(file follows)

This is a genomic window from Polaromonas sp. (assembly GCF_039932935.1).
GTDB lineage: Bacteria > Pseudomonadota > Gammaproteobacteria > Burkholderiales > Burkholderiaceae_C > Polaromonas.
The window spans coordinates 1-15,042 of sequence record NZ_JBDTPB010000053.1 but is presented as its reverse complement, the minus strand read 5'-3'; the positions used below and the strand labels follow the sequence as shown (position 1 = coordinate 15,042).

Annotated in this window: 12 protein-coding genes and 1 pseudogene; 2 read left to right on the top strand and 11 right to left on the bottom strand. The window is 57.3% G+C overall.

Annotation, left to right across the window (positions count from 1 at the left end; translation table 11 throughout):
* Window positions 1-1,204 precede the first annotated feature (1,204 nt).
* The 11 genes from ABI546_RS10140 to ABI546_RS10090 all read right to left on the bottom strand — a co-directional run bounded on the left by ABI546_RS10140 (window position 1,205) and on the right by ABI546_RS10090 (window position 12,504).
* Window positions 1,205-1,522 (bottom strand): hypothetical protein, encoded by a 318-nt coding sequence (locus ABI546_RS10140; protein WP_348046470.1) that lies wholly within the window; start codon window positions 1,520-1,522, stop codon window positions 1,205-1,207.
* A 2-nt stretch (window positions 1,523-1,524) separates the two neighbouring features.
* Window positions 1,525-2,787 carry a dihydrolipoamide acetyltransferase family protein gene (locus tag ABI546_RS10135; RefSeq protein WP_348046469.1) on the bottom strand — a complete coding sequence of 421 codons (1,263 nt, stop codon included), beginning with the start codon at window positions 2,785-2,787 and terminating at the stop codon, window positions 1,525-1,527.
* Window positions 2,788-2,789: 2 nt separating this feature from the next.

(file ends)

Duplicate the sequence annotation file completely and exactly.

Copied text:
This is a genomic window from Polaromonas sp. (assembly GCF_039932935.1).
GTDB lineage: Bacteria > Pseudomonadota > Gammaproteobacteria > Burkholderiales > Burkholderiaceae_C > Polaromonas.
The window spans coordinates 1-15,042 of sequence record NZ_JBDTPB010000053.1 but is presented as its reverse complement, the minus strand read 5'-3'; the positions used below and the strand labels follow the sequence as shown (position 1 = coordinate 15,042).

Annotated in this window: 12 protein-coding genes and 1 pseudogene; 2 read left to right on the top strand and 11 right to left on the bottom strand. The window is 57.3% G+C overall.

Annotation, left to right across the window (positions count from 1 at the left end; translation table 11 throughout):
* Window positions 1-1,204 precede the first annotated feature (1,204 nt).
* The 11 genes from ABI546_RS10140 to ABI546_RS10090 all read right to left on the bottom strand — a co-directional run bounded on the left by ABI546_RS10140 (window position 1,205) and on the right by ABI546_RS10090 (window position 12,504).
* Window positions 1,205-1,522 (bottom strand): hypothetical protein, encoded by a 318-nt coding sequence (locus ABI546_RS10140; protein WP_348046470.1) that lies wholly within the window; start codon window positions 1,520-1,522, stop codon window positions 1,205-1,207.
* A 2-nt stretch (window positions 1,523-1,524) separates the two neighbouring features.
* Window positions 1,525-2,787 carry a dihydrolipoamide acetyltransferase family protein gene (locus tag ABI546_RS10135; RefSeq protein WP_348046469.1) on the bottom strand — a complete coding sequence of 421 codons (1,263 nt, stop codon included), beginning with the start codon at window positions 2,785-2,787 and terminating at the stop codon, window positions 1,525-1,527.
* Window positions 2,788-2,789: 2 nt separating this feature from the next.